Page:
Ram Kumar

Born 1924. Died 2018.
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Ram Kumar Biography

Over the course of his career, Ram Kumar bore witness to a number of pivotal movements in art history, which were to have a profound effect on his painting. He was born in Simla in 1924 and later moved to New Delhi, where he studied art under the tutelage of Sailoz Mookherjea. In 1950, he left for Paris, where he would continue his studies with the great masters André Lhote and Fernand Léger. Like Francis Newton Souza and Sayed Haider Raza, as a first generation postcolonial Indian artist, Kumar was struck by a desire for global success yet retained his need to preserve a close connection with his homeland. Thus, while European styles infused his work, his subject matter remained distinctly Indian.

His figurative works from this period, remain familiar with their muted earth-tone color palettes, but are devoid of any recognizable characters; distinctive, emotive facial features; costume elements; or urban and landscape backdrops. His works from this period not only reflect his disillusionment but are also part of a larger commentary on the despair and desolation experienced in India due to the unrealized promises of a better life after Independence. Reflecting a sense of vulnerability and isolation, Ram Kumar often depicted urban dwellers who felt constrained by the city. 'Though I wasn't directly involved with the rehabilitation of people who had come from Pakistan during Partition, I was involved in some way with the refugee settlements in Karol Bagh and that definitely affected me,” the artist recounts. (The Hindu, Friday Review, Delhi, 17 December 2010). Ram Kumar has asserted that his brief dalliance with the communist movement in France also left an impact deep within.

Ram Kumar's landscapes mark a significant shift in his work, from his post-Paris figurative phase to the non-figurative world of abstraction. In the winter of 1960, Ram Kumar visited the holy city of Varanasi (or Benares) which prompted this significant shift in his painterly style. Seeking to capture the haunted nature of his experience in a novel way, the artist moved away from figuration and started to paint a series of landscapes devoid of the usual constituents of reality and where the human figure was noticeably absent.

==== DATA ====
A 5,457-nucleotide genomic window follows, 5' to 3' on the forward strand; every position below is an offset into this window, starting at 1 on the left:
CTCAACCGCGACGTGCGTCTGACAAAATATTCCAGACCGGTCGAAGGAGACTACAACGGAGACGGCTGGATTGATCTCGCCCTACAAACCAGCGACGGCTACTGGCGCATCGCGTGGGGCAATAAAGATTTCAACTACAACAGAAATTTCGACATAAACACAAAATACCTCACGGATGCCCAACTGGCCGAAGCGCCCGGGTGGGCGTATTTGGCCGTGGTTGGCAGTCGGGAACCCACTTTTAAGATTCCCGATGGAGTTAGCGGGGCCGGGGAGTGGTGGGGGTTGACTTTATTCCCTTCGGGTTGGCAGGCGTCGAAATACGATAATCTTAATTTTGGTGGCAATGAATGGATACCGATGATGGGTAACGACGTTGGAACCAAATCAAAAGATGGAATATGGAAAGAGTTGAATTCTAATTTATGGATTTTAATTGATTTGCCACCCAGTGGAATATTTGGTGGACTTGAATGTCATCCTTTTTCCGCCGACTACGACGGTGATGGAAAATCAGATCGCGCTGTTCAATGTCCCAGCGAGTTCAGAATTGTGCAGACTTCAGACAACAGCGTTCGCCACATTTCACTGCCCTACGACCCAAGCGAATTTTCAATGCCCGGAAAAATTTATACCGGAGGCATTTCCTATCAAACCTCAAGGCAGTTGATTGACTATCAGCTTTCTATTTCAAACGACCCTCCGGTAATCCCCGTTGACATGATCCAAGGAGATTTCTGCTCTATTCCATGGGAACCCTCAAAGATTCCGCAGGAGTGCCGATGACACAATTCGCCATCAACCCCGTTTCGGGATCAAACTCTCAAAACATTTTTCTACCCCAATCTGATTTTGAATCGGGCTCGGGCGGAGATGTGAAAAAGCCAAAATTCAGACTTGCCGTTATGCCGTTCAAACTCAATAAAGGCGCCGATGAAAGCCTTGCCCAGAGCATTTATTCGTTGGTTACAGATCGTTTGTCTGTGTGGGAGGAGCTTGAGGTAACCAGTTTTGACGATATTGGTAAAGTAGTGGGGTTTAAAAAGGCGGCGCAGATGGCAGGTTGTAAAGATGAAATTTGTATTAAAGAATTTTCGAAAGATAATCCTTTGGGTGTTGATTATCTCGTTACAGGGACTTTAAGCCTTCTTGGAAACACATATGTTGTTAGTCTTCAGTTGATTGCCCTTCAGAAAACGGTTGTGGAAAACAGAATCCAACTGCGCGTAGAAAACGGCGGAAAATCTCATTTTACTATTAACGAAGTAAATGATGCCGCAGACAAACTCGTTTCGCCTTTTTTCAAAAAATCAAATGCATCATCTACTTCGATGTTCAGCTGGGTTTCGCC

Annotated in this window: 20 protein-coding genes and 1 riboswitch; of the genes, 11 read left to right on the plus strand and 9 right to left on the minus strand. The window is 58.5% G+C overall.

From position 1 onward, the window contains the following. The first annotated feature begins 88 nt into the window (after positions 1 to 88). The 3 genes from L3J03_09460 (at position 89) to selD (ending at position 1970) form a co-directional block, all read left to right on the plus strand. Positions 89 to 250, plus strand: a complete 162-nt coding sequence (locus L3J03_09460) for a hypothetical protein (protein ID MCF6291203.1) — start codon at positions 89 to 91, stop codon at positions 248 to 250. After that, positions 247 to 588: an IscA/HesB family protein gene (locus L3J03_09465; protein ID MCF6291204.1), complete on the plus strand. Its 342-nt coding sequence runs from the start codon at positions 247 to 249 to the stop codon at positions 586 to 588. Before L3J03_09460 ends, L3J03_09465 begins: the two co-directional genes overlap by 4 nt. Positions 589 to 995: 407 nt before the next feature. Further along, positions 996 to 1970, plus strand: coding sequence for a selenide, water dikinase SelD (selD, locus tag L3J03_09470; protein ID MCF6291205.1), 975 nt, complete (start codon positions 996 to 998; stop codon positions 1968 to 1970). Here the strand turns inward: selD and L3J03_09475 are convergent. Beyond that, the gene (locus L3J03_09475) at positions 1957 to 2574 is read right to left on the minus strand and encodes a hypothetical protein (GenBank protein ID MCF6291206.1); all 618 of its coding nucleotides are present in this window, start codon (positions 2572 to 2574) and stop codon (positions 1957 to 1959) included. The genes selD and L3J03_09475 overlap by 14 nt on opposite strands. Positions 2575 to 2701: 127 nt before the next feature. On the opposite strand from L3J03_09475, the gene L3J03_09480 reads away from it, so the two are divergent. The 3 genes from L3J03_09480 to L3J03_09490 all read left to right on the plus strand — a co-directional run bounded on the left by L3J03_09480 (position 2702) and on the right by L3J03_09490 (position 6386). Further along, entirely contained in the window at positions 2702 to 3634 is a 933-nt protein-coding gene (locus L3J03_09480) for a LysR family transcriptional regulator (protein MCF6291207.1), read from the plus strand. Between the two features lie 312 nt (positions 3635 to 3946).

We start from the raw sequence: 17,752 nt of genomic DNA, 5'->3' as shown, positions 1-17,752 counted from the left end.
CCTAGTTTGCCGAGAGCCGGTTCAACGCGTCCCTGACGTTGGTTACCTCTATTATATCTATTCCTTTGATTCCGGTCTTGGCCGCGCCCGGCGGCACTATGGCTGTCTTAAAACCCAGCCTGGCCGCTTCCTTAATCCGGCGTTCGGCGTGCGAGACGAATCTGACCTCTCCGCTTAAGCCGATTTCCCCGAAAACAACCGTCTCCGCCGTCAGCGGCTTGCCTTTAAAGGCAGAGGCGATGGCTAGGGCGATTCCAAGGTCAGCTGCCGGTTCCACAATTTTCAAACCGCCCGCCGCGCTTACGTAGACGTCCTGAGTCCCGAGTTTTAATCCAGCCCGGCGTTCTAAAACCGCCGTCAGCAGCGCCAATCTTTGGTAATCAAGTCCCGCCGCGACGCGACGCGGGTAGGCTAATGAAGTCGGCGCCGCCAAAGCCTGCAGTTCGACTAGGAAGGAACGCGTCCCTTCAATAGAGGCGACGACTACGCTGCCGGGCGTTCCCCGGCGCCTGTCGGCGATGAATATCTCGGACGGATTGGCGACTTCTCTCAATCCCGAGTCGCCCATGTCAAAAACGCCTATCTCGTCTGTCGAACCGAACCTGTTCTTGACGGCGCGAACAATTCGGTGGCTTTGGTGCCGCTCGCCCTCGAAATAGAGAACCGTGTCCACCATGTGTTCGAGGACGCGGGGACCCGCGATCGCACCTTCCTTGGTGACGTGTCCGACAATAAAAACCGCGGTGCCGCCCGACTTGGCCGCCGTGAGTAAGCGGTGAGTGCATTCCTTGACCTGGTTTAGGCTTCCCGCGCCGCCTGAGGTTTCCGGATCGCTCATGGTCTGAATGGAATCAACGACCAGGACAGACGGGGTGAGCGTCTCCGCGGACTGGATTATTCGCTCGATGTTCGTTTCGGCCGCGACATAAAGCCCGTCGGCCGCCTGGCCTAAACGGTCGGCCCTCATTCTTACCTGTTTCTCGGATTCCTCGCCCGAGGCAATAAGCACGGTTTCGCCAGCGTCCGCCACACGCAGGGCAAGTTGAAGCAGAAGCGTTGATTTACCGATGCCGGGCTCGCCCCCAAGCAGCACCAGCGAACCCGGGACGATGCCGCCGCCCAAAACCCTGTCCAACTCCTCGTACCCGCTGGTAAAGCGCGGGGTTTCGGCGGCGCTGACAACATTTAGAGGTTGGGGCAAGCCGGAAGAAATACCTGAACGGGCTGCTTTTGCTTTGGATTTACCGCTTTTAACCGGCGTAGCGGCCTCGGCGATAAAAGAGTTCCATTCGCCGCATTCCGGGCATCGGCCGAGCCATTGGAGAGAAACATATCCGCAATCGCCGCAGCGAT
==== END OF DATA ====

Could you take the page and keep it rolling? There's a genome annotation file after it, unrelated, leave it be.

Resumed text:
The conspicuous absence of human figures in Kumar’s paintings of Varanasi may be explained by the circumstances of his first visit: “It was the middle of winter. And I had reached the city late at night. The dimly lit lanes were deserted and gave an impression of a ghostly deserted city. Except for the occasional howl of stray dogs, all was quiet. I thought the city was inhabited only by the dead and their dead souls. It looked like a haunted place and still remains the same… Every sight was like a new composition, a still life artistically organised to be interpreted in colours. It was not merely outward appearances which were fascinating but they were vibrant with an inner life of their own, very deep and profound, which left an everlasting impression on my artistic sensibility”. (R. Kumar quoted in Ram Kumar: A Journey Within, ed. G. Gil, New Delhi, 1996, p. 89)

Hindus believe that death or cremation in this holy city leads to liberation rather than rebirth in another form and in some ways these sentiments are reflected in the transition of Ram Kumar's work from figuration to abstraction. In the words of the artist, “Every sight was like a new composition, a life artistically organized to be interpreted in colours. It was not merely outward appearances which were fascinating but they were vibrant with an inner life of their own, very deep and profound, which left an everlasting impression on my artistic sensibility. I could feel a new visual language emerging from the depth of an experience.” (Ram Kumar in G. Gill ed., Ram Kumar: A Journey Within, Vadehra Art Gallery, New Delhi, 1996, p.89)

By the late 1960s, Kumar’s paintings turned away from Varanasi and towards the more nostalgic landscapes of his childhood, the forests and rivers of the Himalayan foothills. Kumar’s works from the late 1960s document his steady progression towards complete abstraction. ‘Ram Kumar translates the landscape into a system of lines, planes, blocks; their machine edged logic, entering into dialogue with texture and tone, governs the distribution of significant masses over the picture space.’ (R. Hoskote, Ram Kumar: A Journey Within, New Delhi, 1996, p. 38)

Using colour and subtle gradations in his canvases, Kumar was able to break down forms and ideas to their abstracted core. Through this practice he had come to the realisation that abstraction had an inherent presence in all Indian art, and had formed separately to its Western counterpart.

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